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What does the Ninth Amendment mean?
June 30, 2010 6:38 AM   Subscribe

What does the Ninth Amendment to the United States Constitution mean?

I have read the Wikipedia article and a few other sources, but I am not sure that I understand the current legal interpretation on the Ninth Amendment. It appears that the "official" interpretation according to the Supreme Court is that the Ninth Amendment doesn't really mean very much. I would also be interested in learning about the legal theories that lie behind the way that the interpretation has changed over time. Very few cases have cited the Ninth Amendment, so there haven't really been any direct cases about what it means.
posted by jefeweiss to Law & Government (17 answers total) 2 users marked this as a favorite
 
I doubt it will be productive to look for an "official" interpretation of the Ninth Amendment (as many people have different readings of the few cases that exist-- and different views about whether those cases are correct), but there is a lot of scholarship about what it means.

You could start with this relatively accessible article by Professor Randy Barnett, which lays out five major academic theories of the amendment (and argues for the one that Professor Barnett finds most persuasive). Another very good source is Professor Kurt Lash's book, The Lost History of the Ninth Amendment-- it is an expensive academic-press book but you might be able to get it through a library.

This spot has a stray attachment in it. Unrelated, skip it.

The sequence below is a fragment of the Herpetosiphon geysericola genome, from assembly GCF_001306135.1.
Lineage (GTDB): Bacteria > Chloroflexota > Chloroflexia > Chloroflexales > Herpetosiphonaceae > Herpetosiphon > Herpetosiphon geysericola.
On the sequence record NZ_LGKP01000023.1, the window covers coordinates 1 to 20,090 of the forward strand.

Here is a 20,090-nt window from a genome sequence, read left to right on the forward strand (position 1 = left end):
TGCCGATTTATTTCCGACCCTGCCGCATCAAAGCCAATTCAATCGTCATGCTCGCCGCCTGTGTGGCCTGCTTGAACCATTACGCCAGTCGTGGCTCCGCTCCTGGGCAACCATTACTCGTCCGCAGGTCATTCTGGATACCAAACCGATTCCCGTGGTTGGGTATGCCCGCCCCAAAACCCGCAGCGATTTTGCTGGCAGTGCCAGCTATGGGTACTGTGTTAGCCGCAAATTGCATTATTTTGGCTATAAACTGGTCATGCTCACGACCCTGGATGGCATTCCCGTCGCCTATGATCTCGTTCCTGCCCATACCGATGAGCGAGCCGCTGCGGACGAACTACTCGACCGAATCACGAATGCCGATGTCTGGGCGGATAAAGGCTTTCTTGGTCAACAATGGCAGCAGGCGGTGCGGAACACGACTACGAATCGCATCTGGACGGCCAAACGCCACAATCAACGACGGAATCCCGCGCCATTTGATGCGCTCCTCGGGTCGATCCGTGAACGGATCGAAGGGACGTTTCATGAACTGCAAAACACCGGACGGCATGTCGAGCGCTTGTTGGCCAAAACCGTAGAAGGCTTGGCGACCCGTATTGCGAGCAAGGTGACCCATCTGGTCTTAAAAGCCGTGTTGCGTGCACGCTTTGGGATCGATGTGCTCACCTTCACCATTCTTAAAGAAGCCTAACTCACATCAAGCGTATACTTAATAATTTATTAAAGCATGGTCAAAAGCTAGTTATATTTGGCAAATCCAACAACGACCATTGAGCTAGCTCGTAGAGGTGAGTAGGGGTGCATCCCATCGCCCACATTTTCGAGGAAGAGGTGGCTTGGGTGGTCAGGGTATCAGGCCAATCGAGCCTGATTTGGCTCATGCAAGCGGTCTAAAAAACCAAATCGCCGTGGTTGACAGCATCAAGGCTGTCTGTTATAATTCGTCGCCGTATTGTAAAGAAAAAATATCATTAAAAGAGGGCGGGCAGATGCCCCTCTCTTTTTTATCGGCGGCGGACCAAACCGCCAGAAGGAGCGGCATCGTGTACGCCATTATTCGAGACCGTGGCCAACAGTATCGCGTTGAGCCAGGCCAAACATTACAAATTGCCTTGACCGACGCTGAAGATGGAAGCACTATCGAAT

posted by willbaude at 6:47 AM on June 30, 2010


The Founders Constitution provides contemporary texts about the 9th Amendment, which can be useful in parsing its meaning. But, yes, there's a lot out there about what it means and how it no longer means that.
posted by crush-onastick at 6:51 AM on June 30, 2010


Very interesting reading, I have skimmed over a few of these sources. I guess the quote that I have seen that I based my "official" interpretation is from Justice Reed in 1947. This is addressed right at the beginning of the first article that willbaude linked.
posted by jefeweiss at 6:58 AM on June 30, 2010


You should be aware that the position that the sorts of arguments that Barnett (and presumably Lash though I didn't skim that) bring up are borderline fringe right-libertarian positions, and that their statements are far from politically neutral. The primary way that the 9th and 10th Amendments get brought up in these circles is to deny the legitimacy of federal economic regulations, which include the Civil Rights Act.

The official interpretation is not some crazy thing. It says that if your argument is that there is no right to X because X is not listed in the bill of rights, that's a non starter. But if your argument is that there is no right to X because the power to Anti-X is enumerated in the Constitution, then that argument might work.
posted by ROU_Xenophobe at 7:59 AM on June 30, 2010 [4 favorites]


Cornell Law School's Legal Information Institute has a pretty good annotated Constitution. Here's their commentary on the Ninth Amendment.
posted by DevilsAdvocate at 8:22 AM on June 30, 2010 [2 favorites]